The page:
Welcome to the Mozilla News Beat, a glance at the internet news of the week in order of best-to-worst. Enjoy!
Watch Right Meow
Watch a chicken give birth to kittens! Okay, not really. But we do strongly suggest you watch this video of these baby cats staying warm and cozy underneath all those feathers.
A Greener Path
Already drive an electric car? Great! Not quite living on the bleeding edge? Well Google Maps’ new default feature may help you reduce your carbon footprint. The company’s Maps app will soon consider fuel consumption, traffic congestion and road incline when routing. If the green way takes much more time than the less-planet-friendly way, Google will offer both as an option.
Ads Ad Infinitum
Apple’s app-tracking transparency feature is coming and apps that rely on tracking users to inform ad insights are prepping for the worst. The Wall Street Journal reports that companies are testing workarounds. Some are creating a new advertising identifier to track users. Others apps, WSJ speculates, may simply have to go from free to paid.
Bye Bye Bots
It isn’t news that Amazon is anti-union. What is news, however, is The Guardian’s discovery of numerous fake Twitter accounts posing as anti-union Amazon workers. Amazon does have “ambassadors” that share positive things about the company on social media but the retailer says it didn’t do this. Twitter has started suspending the accounts posing as Amazon workers.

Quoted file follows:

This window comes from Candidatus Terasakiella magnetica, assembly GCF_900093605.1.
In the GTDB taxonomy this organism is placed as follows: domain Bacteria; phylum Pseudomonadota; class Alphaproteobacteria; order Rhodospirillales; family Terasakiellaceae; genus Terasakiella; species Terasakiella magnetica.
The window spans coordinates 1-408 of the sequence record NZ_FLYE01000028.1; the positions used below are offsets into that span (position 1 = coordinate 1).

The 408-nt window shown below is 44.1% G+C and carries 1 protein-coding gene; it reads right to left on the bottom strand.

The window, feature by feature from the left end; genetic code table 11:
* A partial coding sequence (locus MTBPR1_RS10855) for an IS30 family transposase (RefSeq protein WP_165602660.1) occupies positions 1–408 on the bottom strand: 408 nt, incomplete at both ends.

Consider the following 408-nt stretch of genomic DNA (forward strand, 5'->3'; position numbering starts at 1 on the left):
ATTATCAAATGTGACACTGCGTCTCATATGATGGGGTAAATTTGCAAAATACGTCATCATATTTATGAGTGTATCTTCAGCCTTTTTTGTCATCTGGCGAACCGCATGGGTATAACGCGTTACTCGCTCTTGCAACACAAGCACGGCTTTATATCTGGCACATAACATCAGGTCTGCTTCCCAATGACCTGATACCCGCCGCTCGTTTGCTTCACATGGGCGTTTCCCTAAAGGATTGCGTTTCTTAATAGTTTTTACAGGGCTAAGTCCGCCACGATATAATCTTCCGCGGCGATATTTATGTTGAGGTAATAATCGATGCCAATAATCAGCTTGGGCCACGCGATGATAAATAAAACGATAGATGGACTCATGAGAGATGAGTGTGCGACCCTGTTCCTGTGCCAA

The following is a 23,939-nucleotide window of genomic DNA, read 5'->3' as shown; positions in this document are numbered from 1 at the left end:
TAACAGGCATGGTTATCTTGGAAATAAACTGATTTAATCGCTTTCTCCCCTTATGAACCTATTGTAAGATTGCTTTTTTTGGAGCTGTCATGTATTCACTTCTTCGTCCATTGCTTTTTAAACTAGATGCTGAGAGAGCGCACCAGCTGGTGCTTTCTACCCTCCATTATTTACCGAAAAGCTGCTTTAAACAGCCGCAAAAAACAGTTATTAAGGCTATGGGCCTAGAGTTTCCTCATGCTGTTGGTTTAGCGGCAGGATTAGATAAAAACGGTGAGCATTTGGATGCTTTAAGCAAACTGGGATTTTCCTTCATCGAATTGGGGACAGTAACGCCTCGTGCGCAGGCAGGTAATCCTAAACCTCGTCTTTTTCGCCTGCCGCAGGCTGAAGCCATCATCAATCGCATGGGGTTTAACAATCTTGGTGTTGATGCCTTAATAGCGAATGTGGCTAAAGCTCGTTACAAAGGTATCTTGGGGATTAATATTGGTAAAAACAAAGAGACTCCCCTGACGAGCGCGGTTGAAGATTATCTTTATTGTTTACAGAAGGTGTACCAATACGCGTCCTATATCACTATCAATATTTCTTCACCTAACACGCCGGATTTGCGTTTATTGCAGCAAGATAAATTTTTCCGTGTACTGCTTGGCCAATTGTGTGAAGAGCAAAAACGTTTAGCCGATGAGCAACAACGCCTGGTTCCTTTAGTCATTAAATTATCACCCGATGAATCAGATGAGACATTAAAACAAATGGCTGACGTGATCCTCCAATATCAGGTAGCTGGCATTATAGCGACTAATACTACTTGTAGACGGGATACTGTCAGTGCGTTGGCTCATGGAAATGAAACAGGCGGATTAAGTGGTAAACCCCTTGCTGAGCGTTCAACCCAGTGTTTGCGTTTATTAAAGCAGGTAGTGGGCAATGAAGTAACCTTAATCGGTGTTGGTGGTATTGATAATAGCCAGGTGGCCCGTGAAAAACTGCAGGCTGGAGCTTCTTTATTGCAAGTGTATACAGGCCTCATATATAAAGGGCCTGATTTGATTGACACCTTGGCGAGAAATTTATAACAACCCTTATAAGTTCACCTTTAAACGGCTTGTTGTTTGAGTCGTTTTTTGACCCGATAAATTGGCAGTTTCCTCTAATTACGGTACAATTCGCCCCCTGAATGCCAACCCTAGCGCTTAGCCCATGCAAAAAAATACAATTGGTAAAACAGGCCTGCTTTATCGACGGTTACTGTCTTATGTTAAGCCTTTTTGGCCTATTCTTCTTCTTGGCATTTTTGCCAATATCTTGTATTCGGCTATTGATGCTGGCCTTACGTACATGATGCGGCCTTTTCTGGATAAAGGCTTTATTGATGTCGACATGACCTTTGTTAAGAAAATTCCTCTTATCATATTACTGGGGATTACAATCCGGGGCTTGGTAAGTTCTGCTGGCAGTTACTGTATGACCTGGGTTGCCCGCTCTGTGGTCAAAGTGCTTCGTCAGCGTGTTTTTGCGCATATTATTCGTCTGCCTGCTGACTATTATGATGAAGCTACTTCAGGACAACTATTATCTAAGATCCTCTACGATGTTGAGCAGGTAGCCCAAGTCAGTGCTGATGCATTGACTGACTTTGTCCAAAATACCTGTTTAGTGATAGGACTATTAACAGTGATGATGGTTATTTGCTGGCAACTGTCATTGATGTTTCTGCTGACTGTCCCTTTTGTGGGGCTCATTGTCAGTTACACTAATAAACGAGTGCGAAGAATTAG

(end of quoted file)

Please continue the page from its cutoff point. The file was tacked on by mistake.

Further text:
Blocking The Word “Asian”
If you use your iPhone in “Limit Adult Websites” mode, you probably noticed how searching for “Stop Asian Hate” on Google or DuckDuckGo is impossible. That’s because iOS’s parental blockers restrict any search term containing the word “Asian.” Extremely strange. Now that’s changing — Mashable noticed the latest beta of Apple’s iOS 14.5 update addresses the issue.
Caught On Camera
In a write-up by The Verge, the site examines the use of surveillance in our cities and whether or not it actually prevents hate crimes that take place in Asian-American communities and elsewhere. The article poses interesting questions, mainly: how do we properly protect society’s most vulnerable communities?
From social media suggestions to credit scores to even job hiring, algorithms can be the invisible forces that affect our quality of life. It can even determine what kind of care a patient gets. A new study reveals how a widely-used medical algorithm affects Black patients differently from white patients. Analyzing 57,000 people with chronic kidney disease, white patients in the group would have been placed into more severe categories than Black patients. Getting sorted into a more dire group may lead a doctor to recommend a kidney specialist sooner or refer patients for a kidney transplant.
The News Beat
Audrey Hingle, Will Easton, Xavier Harding
Natalie Worth, Nancy Tran
Alexander Zimmerman, Will Easton
Want more? See stories that just missed making the News Beat on our Pocket.